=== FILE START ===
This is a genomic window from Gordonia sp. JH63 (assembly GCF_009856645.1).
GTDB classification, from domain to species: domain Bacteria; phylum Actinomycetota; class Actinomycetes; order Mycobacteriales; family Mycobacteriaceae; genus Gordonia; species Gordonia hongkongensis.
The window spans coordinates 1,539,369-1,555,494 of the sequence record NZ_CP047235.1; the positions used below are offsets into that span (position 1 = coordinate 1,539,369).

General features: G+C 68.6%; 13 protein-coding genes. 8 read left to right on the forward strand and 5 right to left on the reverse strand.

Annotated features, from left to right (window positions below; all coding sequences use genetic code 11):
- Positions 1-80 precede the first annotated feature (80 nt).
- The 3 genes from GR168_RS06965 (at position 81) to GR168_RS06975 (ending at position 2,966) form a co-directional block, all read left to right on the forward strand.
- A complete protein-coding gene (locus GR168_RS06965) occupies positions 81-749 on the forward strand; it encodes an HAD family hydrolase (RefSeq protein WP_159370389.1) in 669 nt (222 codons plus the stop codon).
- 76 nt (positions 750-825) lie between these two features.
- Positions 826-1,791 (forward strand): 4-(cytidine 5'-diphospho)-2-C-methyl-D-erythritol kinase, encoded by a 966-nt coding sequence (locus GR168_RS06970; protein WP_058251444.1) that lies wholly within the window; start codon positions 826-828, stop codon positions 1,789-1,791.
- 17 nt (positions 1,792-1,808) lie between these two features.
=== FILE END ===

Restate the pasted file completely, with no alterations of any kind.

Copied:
This is a genomic window from Gordonia sp. JH63 (assembly GCF_009856645.1).
GTDB classification, from domain to species: domain Bacteria; phylum Actinomycetota; class Actinomycetes; order Mycobacteriales; family Mycobacteriaceae; genus Gordonia; species Gordonia hongkongensis.
The window spans coordinates 1,539,369-1,555,494 of the sequence record NZ_CP047235.1; the positions used below are offsets into that span (position 1 = coordinate 1,539,369).

General features: G+C 68.6%; 13 protein-coding genes. 8 read left to right on the forward strand and 5 right to left on the reverse strand.

Annotated features, from left to right (window positions below; all coding sequences use genetic code 11):
- Positions 1-80 precede the first annotated feature (80 nt).
- The 3 genes from GR168_RS06965 (at position 81) to GR168_RS06975 (ending at position 2,966) form a co-directional block, all read left to right on the forward strand.
- A complete protein-coding gene (locus GR168_RS06965) occupies positions 81-749 on the forward strand; it encodes an HAD family hydrolase (RefSeq protein WP_159370389.1) in 669 nt (222 codons plus the stop codon).
- 76 nt (positions 750-825) lie between these two features.
- Positions 826-1,791 (forward strand): 4-(cytidine 5'-diphospho)-2-C-methyl-D-erythritol kinase, encoded by a 966-nt coding sequence (locus GR168_RS06970; protein WP_058251444.1) that lies wholly within the window; start codon positions 826-828, stop codon positions 1,789-1,791.
- 17 nt (positions 1,792-1,808) lie between these two features.